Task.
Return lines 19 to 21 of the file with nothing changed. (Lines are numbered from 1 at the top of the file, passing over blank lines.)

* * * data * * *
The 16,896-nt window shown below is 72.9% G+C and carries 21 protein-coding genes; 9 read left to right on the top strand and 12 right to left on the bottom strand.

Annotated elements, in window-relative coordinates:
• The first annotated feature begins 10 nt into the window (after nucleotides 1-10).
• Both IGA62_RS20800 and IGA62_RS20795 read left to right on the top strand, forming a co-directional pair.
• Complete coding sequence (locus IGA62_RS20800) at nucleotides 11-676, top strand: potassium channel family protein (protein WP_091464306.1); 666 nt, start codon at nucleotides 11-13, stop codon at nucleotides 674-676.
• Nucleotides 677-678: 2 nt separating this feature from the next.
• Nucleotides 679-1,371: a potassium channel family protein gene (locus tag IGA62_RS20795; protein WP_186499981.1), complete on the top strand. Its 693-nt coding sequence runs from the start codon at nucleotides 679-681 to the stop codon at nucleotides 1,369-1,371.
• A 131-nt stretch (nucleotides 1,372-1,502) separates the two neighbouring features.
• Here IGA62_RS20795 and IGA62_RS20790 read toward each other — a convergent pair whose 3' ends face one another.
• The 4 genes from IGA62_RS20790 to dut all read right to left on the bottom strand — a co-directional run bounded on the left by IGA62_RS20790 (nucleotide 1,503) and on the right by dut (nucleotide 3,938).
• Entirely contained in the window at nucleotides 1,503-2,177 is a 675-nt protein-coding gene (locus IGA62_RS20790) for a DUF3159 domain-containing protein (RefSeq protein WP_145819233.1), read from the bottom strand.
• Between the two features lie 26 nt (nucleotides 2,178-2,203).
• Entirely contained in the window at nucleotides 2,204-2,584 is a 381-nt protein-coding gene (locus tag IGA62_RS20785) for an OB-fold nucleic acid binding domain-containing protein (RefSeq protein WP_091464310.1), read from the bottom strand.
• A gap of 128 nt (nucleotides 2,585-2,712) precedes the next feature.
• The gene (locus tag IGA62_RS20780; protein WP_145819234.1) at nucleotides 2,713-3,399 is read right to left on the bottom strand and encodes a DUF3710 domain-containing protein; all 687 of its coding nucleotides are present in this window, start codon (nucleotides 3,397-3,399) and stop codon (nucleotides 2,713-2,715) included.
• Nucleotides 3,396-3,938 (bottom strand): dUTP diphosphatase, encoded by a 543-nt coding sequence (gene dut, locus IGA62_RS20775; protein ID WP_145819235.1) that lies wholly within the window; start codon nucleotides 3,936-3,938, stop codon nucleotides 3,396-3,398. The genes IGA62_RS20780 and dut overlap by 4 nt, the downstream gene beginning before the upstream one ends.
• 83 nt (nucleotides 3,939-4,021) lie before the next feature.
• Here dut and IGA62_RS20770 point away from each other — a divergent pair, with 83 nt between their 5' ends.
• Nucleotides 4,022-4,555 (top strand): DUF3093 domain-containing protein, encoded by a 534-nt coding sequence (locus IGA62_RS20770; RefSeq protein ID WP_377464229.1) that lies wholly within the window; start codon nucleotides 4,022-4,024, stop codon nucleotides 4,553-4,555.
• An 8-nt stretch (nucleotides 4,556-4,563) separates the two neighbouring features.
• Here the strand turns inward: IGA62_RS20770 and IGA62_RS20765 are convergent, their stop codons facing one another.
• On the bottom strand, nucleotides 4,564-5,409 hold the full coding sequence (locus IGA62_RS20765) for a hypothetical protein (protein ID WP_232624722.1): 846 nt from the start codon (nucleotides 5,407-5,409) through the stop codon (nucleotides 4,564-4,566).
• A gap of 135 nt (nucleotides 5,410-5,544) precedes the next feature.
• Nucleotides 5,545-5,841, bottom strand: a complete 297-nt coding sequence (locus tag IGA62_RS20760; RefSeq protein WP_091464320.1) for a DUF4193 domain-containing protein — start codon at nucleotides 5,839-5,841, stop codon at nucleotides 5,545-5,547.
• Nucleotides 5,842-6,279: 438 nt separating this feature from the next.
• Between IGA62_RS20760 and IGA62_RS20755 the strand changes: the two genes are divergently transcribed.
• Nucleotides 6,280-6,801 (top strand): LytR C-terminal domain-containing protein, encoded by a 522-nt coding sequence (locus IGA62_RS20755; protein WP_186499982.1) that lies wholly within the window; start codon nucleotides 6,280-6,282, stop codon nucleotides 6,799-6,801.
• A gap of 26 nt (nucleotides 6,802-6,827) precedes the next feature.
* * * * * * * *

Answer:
• Nucleotides 4,022-4,555 (top strand): DUF3093 domain-containing protein, encoded by a 534-nt coding sequence (locus IGA62_RS20770; RefSeq protein ID WP_377464229.1) that lies wholly within the window; start codon nucleotides 4,022-4,024, stop codon nucleotides 4,553-4,555.
• An 8-nt stretch (nucleotides 4,556-4,563) separates the two neighbouring features.
• Here the strand turns inward: IGA62_RS20770 and IGA62_RS20765 are convergent, their stop codons facing one another.